I have read The Origin of Species cover to cover. It feels like such an accomplishment getting through that book! I present you with my thoughts on the work.
Darwin was passionate about his work, and that certainly comes through in the writing. It is certainly not a book meant for pleasure reading, as it is extremely academic. I did learn some fascinating things about animals, and I am glad for that knowledge. My problem with the book is that Darwin tried to be way to mathematical and scientific about nature. If nature has proven anything to us, it is that nature is crazy, complicated, beautiful and tragic at the same time. How can nature be presented in a neat little scientific package? It can't be, and that is why this book is such a polarizing topic to this day.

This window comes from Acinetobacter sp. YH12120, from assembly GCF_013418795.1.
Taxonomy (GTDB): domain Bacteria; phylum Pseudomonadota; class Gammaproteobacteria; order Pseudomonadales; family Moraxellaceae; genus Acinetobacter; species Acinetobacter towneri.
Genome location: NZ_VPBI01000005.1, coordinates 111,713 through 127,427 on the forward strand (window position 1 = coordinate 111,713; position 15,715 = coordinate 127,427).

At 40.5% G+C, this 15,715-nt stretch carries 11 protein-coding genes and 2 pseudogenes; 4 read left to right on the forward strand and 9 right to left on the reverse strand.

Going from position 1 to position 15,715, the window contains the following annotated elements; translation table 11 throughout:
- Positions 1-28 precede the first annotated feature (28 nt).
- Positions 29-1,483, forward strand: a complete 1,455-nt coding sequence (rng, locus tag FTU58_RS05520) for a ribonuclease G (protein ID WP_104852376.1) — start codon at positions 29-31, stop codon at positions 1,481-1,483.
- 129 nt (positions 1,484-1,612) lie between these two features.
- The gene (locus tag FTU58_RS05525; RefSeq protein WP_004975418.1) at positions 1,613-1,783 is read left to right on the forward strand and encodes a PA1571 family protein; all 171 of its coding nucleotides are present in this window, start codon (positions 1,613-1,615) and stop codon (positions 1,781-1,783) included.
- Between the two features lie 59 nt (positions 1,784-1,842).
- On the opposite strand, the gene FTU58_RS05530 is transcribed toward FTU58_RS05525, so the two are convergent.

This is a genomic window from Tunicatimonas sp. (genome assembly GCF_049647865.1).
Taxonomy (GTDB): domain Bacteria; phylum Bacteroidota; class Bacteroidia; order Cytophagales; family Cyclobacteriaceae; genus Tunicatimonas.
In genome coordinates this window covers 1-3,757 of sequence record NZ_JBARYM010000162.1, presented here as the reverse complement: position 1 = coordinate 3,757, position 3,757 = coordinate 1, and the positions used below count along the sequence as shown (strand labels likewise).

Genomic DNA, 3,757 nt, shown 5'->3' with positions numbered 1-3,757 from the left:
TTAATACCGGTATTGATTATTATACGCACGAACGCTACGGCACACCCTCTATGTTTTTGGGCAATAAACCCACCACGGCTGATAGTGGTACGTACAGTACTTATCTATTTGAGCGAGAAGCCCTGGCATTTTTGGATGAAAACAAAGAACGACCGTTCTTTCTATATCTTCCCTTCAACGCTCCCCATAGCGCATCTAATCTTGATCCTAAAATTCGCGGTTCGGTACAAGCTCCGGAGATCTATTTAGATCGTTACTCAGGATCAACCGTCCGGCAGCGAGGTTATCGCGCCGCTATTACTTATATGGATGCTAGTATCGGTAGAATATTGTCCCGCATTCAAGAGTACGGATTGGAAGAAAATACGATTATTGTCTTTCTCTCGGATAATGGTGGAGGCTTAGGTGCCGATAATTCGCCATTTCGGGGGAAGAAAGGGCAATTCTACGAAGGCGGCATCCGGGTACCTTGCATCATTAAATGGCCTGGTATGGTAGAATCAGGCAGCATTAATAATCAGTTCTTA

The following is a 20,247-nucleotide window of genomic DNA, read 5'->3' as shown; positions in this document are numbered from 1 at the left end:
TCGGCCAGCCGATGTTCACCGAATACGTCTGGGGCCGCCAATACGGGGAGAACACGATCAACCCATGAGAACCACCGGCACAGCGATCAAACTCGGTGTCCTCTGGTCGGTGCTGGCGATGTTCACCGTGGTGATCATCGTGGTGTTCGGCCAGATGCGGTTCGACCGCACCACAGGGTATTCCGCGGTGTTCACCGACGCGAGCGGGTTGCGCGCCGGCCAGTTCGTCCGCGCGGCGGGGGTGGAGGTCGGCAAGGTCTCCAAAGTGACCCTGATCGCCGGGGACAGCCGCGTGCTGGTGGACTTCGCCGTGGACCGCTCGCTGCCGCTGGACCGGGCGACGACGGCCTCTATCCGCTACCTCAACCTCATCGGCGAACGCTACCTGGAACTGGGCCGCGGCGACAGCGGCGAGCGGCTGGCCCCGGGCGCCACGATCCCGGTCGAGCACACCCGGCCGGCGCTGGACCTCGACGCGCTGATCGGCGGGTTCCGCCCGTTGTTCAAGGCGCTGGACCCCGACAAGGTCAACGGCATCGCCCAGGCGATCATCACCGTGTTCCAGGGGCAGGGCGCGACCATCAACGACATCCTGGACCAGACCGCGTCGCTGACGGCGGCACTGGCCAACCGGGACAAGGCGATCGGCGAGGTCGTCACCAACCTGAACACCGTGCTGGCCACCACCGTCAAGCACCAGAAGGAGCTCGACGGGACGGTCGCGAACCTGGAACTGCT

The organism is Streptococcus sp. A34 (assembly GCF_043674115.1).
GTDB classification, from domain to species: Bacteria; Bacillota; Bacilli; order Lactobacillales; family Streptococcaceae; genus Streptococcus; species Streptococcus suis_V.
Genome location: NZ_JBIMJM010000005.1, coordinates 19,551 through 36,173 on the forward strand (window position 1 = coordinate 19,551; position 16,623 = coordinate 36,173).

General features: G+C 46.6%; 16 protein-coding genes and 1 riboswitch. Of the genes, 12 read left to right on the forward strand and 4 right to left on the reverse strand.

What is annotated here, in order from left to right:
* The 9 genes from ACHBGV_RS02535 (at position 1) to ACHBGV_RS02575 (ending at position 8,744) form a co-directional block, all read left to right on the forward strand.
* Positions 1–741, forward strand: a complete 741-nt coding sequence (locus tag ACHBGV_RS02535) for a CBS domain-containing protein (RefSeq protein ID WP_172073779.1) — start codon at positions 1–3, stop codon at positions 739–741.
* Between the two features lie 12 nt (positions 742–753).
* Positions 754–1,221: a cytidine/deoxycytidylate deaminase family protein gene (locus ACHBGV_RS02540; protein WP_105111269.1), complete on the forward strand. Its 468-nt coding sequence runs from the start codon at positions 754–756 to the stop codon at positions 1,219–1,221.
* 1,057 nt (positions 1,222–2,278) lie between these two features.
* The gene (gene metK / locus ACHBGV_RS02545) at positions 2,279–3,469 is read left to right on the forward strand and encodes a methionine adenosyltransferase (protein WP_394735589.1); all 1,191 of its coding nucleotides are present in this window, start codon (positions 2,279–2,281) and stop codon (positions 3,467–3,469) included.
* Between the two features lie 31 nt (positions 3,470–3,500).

Once I was done with the book, I went to my computerized random number generator, and asked for another number. I was given the number 45, and scanned my reading list in great anticipation, all the time hoping I did not have to read War and Peace quite yet.
I got Babar, by Jean de Brunhoff. I laughed out loud when I saw that I would be reading a much loved children's book, and one that I cannot recall ever reading. Since my reading list just said "Babar," and there are quite a few Babar books, I decided that I should read the very first book, The Story of Babar, published first in 1931.
And then I went to Outback with my husband and had beer and steak.
So, since my beloved main branch of the public library is closed today, tomorrow I will visit the children's department and pick up the book. It is tempting to get another book from my reading list out at the same time, but I will wait until I finish Babar first. It's a whole 47 pages long, plus illustrations!